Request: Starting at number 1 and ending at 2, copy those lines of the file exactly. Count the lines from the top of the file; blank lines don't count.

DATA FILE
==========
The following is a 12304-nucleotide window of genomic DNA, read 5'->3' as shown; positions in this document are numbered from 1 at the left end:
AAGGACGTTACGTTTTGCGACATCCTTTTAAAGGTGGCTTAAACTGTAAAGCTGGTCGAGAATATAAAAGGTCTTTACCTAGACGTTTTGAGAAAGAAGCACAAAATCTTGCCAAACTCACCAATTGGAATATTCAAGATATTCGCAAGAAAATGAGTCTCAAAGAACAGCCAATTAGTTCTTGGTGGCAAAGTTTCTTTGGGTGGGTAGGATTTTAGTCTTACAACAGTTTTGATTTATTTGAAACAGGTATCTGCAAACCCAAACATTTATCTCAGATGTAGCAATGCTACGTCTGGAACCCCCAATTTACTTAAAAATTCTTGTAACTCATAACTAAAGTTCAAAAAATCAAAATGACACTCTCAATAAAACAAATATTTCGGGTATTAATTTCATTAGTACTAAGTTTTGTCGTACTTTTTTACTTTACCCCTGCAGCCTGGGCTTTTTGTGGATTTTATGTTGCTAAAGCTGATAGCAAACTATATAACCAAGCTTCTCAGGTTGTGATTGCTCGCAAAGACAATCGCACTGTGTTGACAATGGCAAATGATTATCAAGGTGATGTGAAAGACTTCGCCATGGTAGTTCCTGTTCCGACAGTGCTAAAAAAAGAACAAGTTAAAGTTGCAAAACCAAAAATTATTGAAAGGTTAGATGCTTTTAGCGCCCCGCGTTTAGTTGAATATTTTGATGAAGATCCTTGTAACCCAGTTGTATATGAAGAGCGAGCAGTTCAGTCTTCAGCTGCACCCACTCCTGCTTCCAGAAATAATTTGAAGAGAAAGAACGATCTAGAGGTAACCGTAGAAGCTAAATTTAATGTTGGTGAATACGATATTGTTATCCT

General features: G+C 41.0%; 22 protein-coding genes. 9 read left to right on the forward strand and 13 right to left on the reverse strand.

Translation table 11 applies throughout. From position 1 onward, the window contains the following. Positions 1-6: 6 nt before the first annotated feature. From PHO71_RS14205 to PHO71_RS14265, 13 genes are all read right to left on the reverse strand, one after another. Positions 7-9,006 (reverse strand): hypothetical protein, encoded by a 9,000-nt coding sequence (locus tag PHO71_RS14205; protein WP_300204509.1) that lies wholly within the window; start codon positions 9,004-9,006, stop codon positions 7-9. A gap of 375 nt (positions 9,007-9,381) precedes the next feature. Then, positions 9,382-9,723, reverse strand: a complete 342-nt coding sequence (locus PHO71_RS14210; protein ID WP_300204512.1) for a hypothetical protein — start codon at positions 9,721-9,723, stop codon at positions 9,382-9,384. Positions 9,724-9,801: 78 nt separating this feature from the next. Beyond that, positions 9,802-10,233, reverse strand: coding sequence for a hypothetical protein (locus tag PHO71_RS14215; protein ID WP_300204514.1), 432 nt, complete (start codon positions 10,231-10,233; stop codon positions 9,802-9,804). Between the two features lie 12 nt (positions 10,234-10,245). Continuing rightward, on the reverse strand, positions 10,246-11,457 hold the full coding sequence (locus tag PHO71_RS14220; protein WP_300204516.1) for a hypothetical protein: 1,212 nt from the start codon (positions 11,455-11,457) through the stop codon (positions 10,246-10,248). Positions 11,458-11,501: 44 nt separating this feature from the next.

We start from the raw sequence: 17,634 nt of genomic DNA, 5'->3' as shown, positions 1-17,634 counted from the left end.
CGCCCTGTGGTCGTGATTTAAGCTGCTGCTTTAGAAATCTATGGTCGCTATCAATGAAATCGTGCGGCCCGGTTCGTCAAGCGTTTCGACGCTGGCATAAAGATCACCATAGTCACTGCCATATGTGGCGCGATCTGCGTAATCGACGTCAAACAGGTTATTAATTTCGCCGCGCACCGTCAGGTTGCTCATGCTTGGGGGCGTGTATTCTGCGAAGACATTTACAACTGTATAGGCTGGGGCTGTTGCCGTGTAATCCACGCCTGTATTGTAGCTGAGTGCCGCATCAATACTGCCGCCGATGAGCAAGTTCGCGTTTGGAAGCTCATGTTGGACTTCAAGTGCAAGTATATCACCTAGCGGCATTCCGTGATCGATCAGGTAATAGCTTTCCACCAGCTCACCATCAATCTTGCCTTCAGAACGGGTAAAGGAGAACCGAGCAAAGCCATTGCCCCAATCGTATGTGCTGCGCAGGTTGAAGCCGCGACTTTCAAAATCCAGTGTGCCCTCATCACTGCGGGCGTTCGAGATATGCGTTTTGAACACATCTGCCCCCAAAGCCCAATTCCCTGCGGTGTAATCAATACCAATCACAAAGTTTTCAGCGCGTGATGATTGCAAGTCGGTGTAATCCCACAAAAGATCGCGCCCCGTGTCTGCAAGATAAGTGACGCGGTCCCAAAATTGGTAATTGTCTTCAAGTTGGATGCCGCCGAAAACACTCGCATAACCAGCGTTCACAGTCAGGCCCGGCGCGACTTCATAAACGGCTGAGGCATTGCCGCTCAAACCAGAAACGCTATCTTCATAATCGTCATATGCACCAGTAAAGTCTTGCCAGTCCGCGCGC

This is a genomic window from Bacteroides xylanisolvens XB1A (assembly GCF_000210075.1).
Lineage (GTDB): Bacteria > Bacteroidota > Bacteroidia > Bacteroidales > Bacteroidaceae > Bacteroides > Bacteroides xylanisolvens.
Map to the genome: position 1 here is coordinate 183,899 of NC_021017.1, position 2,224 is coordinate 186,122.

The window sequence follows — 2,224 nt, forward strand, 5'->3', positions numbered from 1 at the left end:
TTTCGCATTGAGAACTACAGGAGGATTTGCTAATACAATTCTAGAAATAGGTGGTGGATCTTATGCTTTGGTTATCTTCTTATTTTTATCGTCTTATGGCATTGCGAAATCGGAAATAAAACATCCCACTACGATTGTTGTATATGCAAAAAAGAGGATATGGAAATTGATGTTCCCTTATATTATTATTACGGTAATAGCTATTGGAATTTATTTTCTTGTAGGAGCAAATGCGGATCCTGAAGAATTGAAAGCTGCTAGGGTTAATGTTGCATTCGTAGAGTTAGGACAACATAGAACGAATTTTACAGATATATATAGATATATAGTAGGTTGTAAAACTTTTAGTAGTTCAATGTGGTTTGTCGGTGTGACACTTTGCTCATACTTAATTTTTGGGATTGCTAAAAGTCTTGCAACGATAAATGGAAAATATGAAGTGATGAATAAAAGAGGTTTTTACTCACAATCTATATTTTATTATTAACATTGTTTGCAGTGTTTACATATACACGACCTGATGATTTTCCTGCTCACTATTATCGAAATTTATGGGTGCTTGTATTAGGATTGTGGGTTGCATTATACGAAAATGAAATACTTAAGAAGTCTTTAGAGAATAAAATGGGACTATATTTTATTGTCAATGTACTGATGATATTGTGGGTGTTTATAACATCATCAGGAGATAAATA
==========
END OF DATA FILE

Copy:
The following is a 12304-nucleotide window of genomic DNA, read 5'->3' as shown; positions in this document are numbered from 1 at the left end:
AAGGACGTTACGTTTTGCGACATCCTTTTAAAGGTGGCTTAAACTGTAAAGCTGGTCGAGAATATAAAAGGTCTTTACCTAGACGTTTTGAGAAAGAAGCACAAAATCTTGCCAAACTCACCAATTGGAATATTCAAGATATTCGCAAGAAAATGAGTCTCAAAGAACAGCCAATTAGTTCTTGGTGGCAAAGTTTCTTTGGGTGGGTAGGATTTTAGTCTTACAACAGTTTTGATTTATTTGAAACAGGTATCTGCAAACCCAAACATTTATCTCAGATGTAGCAATGCTACGTCTGGAACCCCCAATTTACTTAAAAATTCTTGTAACTCATAACTAAAGTTCAAAAAATCAAAATGACACTCTCAATAAAACAAATATTTCGGGTATTAATTTCATTAGTACTAAGTTTTGTCGTACTTTTTTACTTTACCCCTGCAGCCTGGGCTTTTTGTGGATTTTATGTTGCTAAAGCTGATAGCAAACTATATAACCAAGCTTCTCAGGTTGTGATTGCTCGCAAAGACAATCGCACTGTGTTGACAATGGCAAATGATTATCAAGGTGATGTGAAAGACTTCGCCATGGTAGTTCCTGTTCCGACAGTGCTAAAAAAAGAACAAGTTAAAGTTGCAAAACCAAAAATTATTGAAAGGTTAGATGCTTTTAGCGCCCCGCGTTTAGTTGAATATTTTGATGAAGATCCTTGTAACCCAGTTGTATATGAAGAGCGAGCAGTTCAGTCTTCAGCTGCACCCACTCCTGCTTCCAGAAATAATTTGAAGAGAAAGAACGATCTAGAGGTAACCGTAGAAGCTAAATTTAATGTTGGTGAATACGATATTGTTATCCT